Thomas Harrison Parker, Mayor of Woodstock, and one of its most successful one business men, was born in Cumberland, England, February 10, 1828. His parents are John and Jane (Harrison) Parker, members, for a long period, of the industrious farming community. Both the Parkers and Harrisons are old Cumberland families. Jane Harrison was a niece of Jonathan Walton, a wealthy proprietor of coal and lead mines in that part of England. In 1831 the family immigrated to Upper Canada, and settled in Peterborough, where our subject spent fifteen years in farming, and attending a public school part of the time.
In 1846 the family removed to the township of Zorra, county of Oxford, where John Parker purchased a farm, and cultivated it for some years. He is now living in Woodstock. His wife died many years ago. She was an earnest christian, very domestic in her habits, and thoroughly devoted to the interests of her family.
At the age of twenty years our subject returned to Peterborough, and engaged in the lumber business during the summers, and attended the Rev. Mr. Taylor’s grammar school in the winters. From 1850 to 1855 he was at Brantford and Hamilton a merchant’s apprentice, when, having acquired a knowledge of dry goods, he came to Woodstock, and set up for himself. At the end of one year he formed a partnership with John D. Hood, and he continued in the mercantile trade until 1873, when, having realized a comfortable competency, he sold out, and retired from active business.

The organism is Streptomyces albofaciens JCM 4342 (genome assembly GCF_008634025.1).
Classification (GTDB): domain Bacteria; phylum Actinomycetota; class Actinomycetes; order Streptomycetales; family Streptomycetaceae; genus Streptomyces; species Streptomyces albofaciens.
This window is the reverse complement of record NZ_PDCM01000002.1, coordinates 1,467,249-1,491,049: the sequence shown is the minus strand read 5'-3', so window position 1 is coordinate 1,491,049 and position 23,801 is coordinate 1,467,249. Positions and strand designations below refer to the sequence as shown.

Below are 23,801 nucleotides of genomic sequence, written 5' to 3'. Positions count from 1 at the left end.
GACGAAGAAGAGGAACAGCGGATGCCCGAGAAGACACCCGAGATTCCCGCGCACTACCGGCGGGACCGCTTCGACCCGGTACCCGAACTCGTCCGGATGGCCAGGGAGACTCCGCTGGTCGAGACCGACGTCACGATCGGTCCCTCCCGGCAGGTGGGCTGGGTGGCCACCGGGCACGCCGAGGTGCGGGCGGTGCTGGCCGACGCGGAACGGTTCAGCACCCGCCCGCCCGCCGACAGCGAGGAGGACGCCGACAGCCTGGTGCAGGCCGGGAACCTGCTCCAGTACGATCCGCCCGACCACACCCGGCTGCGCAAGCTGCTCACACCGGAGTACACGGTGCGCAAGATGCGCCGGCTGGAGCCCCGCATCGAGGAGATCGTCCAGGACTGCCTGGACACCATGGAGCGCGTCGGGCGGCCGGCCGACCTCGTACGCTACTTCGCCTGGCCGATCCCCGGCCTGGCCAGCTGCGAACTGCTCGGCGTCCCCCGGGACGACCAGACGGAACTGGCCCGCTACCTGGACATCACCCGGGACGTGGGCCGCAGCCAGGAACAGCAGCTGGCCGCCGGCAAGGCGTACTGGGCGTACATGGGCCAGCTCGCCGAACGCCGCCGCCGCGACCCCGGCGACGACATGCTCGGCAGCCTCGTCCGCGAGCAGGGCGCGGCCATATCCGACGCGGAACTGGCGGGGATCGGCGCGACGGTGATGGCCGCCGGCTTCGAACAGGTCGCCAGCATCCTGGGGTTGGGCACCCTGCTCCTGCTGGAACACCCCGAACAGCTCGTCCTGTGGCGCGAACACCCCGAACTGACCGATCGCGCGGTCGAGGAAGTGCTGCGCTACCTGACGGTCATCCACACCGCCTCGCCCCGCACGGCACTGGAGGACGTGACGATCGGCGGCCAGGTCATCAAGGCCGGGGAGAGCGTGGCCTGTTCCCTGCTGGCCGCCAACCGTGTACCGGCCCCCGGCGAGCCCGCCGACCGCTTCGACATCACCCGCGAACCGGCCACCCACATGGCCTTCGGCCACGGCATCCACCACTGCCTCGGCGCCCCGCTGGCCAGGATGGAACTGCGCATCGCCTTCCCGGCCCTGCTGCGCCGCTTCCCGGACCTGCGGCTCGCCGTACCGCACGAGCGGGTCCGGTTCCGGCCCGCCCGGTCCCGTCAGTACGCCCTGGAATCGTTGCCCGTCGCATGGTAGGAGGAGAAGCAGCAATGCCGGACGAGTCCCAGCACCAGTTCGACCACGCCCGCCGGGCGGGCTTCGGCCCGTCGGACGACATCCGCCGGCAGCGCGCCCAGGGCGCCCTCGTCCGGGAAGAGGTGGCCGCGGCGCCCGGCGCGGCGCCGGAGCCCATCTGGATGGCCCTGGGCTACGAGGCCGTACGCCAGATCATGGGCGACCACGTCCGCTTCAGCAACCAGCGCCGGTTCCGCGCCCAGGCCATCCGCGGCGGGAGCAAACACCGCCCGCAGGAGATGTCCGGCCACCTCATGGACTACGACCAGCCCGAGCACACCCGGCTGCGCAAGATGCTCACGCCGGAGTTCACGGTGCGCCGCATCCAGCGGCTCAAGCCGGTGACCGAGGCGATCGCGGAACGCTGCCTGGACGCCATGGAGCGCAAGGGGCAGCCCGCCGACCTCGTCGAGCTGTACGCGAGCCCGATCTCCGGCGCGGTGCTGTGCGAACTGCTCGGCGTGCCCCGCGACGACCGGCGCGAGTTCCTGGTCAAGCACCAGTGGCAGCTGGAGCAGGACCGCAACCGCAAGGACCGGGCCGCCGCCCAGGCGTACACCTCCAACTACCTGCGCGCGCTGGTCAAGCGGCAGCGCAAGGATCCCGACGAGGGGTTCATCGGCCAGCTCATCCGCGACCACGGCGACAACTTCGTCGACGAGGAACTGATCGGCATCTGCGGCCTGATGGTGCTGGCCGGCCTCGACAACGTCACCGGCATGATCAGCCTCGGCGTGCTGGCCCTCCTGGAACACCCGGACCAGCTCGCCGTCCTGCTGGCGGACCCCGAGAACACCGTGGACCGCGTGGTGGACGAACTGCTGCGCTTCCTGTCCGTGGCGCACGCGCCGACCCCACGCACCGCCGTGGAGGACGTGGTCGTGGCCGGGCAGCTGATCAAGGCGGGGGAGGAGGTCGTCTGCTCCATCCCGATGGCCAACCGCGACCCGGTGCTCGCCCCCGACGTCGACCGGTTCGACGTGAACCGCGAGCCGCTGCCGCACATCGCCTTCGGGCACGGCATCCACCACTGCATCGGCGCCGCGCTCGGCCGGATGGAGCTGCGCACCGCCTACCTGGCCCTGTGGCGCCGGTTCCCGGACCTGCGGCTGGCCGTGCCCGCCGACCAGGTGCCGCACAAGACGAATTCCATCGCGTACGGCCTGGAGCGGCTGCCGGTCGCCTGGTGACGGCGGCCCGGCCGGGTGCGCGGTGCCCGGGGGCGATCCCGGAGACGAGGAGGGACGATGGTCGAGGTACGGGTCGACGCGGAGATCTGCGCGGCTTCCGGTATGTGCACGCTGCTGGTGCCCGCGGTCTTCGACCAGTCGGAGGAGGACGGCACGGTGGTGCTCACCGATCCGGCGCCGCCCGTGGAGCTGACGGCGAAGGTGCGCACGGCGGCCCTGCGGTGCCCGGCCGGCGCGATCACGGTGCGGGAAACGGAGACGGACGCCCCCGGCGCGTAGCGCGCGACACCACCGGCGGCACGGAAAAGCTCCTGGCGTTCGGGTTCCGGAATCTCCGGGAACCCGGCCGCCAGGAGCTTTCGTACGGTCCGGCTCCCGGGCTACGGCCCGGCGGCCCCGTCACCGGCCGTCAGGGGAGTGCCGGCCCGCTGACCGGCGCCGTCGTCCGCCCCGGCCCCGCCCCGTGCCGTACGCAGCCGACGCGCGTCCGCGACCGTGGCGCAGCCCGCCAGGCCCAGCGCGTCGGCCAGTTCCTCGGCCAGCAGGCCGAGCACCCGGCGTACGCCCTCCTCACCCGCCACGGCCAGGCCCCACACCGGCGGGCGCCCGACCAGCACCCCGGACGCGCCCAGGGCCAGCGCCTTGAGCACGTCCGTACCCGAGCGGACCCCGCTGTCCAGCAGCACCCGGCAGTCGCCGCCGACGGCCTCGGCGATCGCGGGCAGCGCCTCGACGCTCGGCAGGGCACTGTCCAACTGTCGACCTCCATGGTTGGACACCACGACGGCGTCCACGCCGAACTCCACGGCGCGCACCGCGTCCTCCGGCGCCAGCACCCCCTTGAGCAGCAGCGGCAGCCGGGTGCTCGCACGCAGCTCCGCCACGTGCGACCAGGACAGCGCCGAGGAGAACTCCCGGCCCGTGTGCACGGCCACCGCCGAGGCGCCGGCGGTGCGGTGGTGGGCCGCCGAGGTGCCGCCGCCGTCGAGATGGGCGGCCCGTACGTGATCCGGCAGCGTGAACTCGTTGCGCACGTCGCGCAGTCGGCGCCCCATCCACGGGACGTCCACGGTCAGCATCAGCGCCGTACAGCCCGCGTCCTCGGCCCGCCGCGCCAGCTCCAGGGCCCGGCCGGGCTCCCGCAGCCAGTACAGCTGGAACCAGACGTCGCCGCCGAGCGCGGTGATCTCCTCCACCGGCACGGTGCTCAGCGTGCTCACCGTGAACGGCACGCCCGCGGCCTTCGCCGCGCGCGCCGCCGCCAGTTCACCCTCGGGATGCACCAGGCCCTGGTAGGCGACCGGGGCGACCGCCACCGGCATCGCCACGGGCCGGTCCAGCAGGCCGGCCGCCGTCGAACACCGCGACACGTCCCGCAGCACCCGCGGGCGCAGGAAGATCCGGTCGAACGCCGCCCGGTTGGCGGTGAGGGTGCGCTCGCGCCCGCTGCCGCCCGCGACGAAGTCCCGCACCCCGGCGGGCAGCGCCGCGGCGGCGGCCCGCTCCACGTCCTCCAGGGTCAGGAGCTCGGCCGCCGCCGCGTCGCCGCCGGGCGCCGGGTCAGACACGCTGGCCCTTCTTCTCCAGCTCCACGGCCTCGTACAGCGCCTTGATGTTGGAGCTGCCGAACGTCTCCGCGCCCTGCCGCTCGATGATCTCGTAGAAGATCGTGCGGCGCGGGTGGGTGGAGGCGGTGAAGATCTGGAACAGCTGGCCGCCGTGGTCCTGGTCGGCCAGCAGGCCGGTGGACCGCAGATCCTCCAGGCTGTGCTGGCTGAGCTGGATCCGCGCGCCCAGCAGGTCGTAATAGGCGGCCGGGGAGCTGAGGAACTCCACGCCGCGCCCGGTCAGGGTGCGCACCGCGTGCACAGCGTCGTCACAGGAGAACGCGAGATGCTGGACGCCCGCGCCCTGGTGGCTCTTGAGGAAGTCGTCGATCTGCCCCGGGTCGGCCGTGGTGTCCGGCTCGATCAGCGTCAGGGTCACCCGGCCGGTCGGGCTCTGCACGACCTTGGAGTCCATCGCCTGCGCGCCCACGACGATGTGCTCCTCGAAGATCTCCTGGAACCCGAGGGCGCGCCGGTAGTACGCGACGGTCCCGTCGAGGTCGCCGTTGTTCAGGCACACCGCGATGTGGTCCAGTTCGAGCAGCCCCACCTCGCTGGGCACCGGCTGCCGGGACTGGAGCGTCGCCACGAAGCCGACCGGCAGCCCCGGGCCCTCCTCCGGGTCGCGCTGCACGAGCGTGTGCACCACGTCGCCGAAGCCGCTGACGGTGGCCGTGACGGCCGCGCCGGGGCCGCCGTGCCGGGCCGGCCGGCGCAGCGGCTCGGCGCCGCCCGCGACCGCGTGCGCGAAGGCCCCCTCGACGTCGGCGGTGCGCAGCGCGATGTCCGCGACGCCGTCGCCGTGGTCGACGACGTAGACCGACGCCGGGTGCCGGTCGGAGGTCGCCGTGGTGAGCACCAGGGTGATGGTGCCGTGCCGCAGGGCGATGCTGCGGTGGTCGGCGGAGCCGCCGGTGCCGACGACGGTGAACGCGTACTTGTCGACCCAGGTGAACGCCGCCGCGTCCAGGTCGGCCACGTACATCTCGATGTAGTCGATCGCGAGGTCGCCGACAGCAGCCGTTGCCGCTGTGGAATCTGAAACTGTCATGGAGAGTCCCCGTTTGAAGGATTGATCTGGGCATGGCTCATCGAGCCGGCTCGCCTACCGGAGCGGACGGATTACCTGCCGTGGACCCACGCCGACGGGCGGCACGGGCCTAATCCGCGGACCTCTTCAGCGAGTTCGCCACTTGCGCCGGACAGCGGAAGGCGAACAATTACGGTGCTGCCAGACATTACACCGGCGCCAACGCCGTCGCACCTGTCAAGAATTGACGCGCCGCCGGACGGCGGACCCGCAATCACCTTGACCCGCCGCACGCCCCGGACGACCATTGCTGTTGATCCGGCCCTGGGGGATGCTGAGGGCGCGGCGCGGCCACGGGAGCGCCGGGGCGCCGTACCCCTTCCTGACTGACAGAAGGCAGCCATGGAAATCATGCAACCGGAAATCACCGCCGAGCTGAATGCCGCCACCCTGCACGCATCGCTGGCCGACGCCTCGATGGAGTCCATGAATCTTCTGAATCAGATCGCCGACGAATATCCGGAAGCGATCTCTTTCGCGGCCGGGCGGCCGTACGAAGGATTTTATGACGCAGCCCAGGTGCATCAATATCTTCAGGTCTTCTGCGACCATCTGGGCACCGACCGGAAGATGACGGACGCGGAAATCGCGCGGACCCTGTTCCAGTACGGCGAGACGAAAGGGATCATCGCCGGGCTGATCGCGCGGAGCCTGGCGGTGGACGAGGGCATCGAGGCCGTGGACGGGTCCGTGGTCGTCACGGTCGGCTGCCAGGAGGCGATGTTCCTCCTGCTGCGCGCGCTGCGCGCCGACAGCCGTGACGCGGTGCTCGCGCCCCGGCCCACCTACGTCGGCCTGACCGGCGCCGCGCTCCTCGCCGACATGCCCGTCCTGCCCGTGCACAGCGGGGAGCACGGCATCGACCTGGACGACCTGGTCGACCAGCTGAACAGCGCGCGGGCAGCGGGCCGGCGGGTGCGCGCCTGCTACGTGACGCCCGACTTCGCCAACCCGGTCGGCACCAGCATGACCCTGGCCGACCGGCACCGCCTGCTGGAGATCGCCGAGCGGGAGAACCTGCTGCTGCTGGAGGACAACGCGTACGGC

While in trade, the excellent business habits of Mr. Parker were patent to the public, and he was frequently called to perform various duties in the municipality of Woodstock, being in the council two or three terms, and subsequently filling the office of second and first deputy reeve. In 1878, after a warm contest, he was elected mayor, and did so well the first year, and became so popular, that he was re-elected by acclamation, and is still holding the office, making a very efficient chief magistrate. He is also President of the Mechanics’ Institute, an office which he has held for seven consecutive years. He was the first President of the Woodstock Board of Trade, and is thoroughly identified with all the interests of the town.
Mr. Parker is a Liberal in politics, a Reformer from principle, being in every sense a progressive man. He evidently believes that the ” world moves,” and that man ought not to do less. He, is a Master Mason, but we cannot learn that he has been very active in the order.
June 1, 1859, Miss Annie Hood, daughter of Jabez Hood, Esq., of Newcastle-on-Tyne, and sister of John D. Hood, already mentioned, was married to Mr. Parker. Their family consists of two daughters, twins, Annie Louisa and Jessie Eleanor.